Updated: Feb 28
Arizona State High Point
When Arizona comes to mind, most think of vast desert landscapes, littered with iconic Saguaro cactus. Or maybe the Grand Canyon and all its splendor. It’s not often that people associate Arizona with snowcapped 12,000+ foot peaks. But for those looking to summit Arizona’s state high point, then that is exactly what you have in store.
In the northern part of the state, Humphreys Peak sits at 12,633 feet; the roof of Arizona.
Towering over the City of Flagstaff, the base of the mountain is covered with a dense forest of ponderosa pines and aspen groves. The peak breaks through the trees, snowcapped for most of the year, on display above the tree line. A truly superb mountain peak and a bucket list item for any hiker.
What to Expect
The 9.6 mile, out-and-back trail to Humphreys Peak begins in the Arizona Snowbowl parking lot. From here, hikers head out through a mountain meadow and then into the thick pine forest, where the trail meanders up the mountain through a series of steep, winding switchbacks. The majority of the 3,400-foot elevation gain of this hike occurs during this stage.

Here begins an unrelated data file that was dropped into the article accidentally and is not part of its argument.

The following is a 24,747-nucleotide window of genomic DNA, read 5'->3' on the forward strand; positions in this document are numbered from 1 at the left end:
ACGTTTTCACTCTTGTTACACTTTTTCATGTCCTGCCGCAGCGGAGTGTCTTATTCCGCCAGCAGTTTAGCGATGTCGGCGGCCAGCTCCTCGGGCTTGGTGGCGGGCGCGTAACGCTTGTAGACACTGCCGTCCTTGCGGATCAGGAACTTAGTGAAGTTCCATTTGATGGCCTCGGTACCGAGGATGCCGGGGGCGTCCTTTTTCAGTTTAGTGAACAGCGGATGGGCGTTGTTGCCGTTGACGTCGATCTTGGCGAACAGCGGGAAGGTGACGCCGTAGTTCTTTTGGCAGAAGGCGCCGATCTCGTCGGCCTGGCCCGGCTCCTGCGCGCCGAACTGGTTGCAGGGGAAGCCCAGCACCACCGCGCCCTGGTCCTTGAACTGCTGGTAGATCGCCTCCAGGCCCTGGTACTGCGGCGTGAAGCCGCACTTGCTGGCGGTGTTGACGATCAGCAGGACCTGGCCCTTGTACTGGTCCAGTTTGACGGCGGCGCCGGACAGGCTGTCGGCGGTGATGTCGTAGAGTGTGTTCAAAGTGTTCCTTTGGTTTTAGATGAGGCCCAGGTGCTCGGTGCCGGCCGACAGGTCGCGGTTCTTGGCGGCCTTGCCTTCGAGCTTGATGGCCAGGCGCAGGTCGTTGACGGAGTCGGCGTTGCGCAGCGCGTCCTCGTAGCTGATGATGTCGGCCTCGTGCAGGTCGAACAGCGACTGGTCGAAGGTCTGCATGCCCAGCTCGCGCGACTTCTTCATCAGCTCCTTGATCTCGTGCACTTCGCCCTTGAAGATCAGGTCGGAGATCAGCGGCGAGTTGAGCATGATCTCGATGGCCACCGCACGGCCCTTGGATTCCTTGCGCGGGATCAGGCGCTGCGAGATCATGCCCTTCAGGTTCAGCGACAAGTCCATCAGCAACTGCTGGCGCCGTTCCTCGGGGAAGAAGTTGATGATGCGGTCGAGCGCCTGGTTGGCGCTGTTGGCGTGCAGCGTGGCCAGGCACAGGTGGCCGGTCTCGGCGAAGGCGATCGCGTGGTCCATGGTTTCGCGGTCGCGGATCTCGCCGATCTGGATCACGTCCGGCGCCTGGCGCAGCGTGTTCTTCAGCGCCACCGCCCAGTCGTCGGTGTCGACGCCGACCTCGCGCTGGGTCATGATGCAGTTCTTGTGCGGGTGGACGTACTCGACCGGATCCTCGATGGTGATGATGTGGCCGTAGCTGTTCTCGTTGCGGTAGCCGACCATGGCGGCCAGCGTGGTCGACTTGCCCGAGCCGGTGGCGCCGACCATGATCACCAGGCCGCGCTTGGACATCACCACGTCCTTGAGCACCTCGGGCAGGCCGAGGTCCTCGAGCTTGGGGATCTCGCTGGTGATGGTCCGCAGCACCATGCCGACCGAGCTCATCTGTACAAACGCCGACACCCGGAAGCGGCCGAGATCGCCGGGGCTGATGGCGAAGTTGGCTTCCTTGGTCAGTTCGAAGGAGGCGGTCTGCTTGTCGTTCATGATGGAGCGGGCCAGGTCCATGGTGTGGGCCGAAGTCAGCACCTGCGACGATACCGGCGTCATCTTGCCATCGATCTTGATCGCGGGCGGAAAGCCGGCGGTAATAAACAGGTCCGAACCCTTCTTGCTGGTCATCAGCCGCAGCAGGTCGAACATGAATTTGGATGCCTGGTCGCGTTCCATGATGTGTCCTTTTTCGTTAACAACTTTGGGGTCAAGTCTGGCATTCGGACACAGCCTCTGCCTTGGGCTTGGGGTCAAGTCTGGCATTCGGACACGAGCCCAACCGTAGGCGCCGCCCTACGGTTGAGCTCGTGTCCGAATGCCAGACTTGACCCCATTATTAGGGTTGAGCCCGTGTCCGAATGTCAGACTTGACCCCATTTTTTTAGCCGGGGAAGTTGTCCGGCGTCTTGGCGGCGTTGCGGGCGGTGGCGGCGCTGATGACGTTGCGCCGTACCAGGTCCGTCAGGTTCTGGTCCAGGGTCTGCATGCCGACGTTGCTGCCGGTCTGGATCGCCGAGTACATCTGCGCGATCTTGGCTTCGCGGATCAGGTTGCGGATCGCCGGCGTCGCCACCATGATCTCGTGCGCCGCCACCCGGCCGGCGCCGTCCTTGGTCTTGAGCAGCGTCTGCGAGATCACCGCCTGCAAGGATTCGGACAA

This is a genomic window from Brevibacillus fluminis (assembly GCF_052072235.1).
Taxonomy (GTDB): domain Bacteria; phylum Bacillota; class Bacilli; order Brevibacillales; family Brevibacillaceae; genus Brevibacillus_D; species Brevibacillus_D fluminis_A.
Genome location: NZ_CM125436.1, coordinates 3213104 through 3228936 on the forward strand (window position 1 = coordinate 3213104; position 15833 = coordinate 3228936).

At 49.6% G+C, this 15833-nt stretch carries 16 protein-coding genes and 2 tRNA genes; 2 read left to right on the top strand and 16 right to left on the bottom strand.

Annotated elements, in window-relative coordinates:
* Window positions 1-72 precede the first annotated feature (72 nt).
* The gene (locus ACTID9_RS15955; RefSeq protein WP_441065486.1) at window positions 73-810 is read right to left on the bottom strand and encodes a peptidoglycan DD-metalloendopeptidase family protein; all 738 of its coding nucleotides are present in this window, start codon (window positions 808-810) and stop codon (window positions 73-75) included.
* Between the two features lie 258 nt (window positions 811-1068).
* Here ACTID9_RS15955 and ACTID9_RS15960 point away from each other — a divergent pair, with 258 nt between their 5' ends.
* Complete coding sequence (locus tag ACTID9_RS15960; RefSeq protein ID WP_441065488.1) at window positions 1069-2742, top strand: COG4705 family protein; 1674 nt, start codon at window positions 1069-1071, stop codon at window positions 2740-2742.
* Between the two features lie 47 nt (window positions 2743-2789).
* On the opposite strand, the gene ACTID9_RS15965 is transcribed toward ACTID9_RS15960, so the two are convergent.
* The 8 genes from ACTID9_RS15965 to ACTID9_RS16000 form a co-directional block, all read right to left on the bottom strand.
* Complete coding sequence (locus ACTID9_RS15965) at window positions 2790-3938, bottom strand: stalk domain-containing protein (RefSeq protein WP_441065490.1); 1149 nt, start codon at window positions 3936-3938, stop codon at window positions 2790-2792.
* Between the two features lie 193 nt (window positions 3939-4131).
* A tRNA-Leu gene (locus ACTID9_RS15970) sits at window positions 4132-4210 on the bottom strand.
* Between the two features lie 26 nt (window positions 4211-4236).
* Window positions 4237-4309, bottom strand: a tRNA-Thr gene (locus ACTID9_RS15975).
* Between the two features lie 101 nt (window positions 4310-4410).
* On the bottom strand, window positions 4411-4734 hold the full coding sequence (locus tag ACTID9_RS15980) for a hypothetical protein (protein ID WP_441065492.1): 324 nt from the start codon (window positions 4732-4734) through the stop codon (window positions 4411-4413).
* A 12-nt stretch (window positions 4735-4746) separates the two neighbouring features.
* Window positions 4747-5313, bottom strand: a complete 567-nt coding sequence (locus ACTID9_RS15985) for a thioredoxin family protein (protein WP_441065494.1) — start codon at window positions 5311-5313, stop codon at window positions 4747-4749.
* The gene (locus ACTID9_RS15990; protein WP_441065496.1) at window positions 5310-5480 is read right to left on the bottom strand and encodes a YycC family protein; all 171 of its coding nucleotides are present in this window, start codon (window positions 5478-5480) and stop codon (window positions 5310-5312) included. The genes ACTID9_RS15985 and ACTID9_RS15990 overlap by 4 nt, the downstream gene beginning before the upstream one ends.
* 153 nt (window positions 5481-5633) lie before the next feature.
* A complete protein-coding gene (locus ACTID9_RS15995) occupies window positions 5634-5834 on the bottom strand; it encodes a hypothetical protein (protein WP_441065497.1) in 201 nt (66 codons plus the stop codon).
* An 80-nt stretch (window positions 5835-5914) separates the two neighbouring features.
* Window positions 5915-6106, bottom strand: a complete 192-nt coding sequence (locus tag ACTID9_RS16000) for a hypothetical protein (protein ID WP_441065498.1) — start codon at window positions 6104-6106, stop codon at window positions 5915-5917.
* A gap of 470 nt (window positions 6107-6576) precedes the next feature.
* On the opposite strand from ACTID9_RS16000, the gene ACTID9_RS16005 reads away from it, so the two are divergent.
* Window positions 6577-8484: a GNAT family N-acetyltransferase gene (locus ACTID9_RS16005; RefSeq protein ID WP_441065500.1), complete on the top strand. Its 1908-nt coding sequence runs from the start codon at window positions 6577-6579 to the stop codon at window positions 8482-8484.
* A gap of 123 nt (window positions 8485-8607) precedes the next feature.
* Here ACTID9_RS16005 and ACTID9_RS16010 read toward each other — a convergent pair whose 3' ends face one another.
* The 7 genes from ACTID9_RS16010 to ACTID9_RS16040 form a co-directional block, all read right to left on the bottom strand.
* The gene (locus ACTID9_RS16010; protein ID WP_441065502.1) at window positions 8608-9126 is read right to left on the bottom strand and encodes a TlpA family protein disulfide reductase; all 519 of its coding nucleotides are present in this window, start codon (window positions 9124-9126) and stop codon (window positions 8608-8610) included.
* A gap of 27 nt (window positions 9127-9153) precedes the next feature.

After several miles hikers emerge from the forest as the trail breaks out through the tree line. This is referred to as the saddle section, which has a high amount of exposure, both to weather and drop offs alongside the trail. This part of the trail is very rocky, and careful foot placement is key. From here, it’s about another 1.5 miles to the summit.
Once at the peak, the 360-degree views are breathtaking, and on clear days, the Grand Canyon can be seen to the north. From here, hikers return the way they came, and make their way back down to the Snowbowl parking lot.
This hike is rated as moderate to hard and shouldn’t be taken lightly. Hikers should allow for 5-8 hours of total hike time, and pack plenty of snacks and water. In the winter and early spring, the saddle section will be under ice and snow. During this time hiking poles and light crampons are recommended. The weather can cause the saddle section to become dangerous at any time of the year and should be monitored carefully. Be careful out there.
Check out the resources below for additional information on hiking Humphreys Peak.